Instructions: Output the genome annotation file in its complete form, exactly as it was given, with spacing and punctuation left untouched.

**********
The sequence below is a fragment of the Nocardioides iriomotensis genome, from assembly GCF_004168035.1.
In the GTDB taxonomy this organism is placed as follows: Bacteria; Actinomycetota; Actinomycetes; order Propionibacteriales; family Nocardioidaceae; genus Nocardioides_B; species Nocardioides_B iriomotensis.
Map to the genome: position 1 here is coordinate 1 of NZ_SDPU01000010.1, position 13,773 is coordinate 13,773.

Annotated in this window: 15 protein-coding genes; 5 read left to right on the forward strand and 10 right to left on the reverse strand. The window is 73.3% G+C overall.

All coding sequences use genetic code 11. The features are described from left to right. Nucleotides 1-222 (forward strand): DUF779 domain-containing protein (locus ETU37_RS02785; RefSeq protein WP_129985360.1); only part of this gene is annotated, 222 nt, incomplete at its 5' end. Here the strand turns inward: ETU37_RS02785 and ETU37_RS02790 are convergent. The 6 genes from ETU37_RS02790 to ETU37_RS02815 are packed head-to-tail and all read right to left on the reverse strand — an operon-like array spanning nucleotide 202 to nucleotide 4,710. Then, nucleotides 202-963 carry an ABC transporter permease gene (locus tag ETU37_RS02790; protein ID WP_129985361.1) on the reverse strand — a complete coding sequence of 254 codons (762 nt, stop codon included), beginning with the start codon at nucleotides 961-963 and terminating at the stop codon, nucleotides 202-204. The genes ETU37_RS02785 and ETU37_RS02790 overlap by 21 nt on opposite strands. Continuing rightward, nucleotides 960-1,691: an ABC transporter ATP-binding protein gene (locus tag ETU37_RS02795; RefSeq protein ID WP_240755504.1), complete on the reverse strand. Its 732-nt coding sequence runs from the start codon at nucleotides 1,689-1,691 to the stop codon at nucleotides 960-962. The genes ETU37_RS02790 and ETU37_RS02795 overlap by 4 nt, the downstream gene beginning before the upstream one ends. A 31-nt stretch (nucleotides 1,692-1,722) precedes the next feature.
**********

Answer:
The sequence below is a fragment of the Nocardioides iriomotensis genome, from assembly GCF_004168035.1.
In the GTDB taxonomy this organism is placed as follows: Bacteria; Actinomycetota; Actinomycetes; order Propionibacteriales; family Nocardioidaceae; genus Nocardioides_B; species Nocardioides_B iriomotensis.
Map to the genome: position 1 here is coordinate 1 of NZ_SDPU01000010.1, position 13,773 is coordinate 13,773.

Annotated in this window: 15 protein-coding genes; 5 read left to right on the forward strand and 10 right to left on the reverse strand. The window is 73.3% G+C overall.

All coding sequences use genetic code 11. The features are described from left to right. Nucleotides 1-222 (forward strand): DUF779 domain-containing protein (locus ETU37_RS02785; RefSeq protein WP_129985360.1); only part of this gene is annotated, 222 nt, incomplete at its 5' end. Here the strand turns inward: ETU37_RS02785 and ETU37_RS02790 are convergent. The 6 genes from ETU37_RS02790 to ETU37_RS02815 are packed head-to-tail and all read right to left on the reverse strand — an operon-like array spanning nucleotide 202 to nucleotide 4,710. Then, nucleotides 202-963 carry an ABC transporter permease gene (locus tag ETU37_RS02790; protein ID WP_129985361.1) on the reverse strand — a complete coding sequence of 254 codons (762 nt, stop codon included), beginning with the start codon at nucleotides 961-963 and terminating at the stop codon, nucleotides 202-204. The genes ETU37_RS02785 and ETU37_RS02790 overlap by 21 nt on opposite strands. Continuing rightward, nucleotides 960-1,691: an ABC transporter ATP-binding protein gene (locus tag ETU37_RS02795; RefSeq protein ID WP_240755504.1), complete on the reverse strand. Its 732-nt coding sequence runs from the start codon at nucleotides 1,689-1,691 to the stop codon at nucleotides 960-962. The genes ETU37_RS02790 and ETU37_RS02795 overlap by 4 nt, the downstream gene beginning before the upstream one ends. A 31-nt stretch (nucleotides 1,692-1,722) precedes the next feature.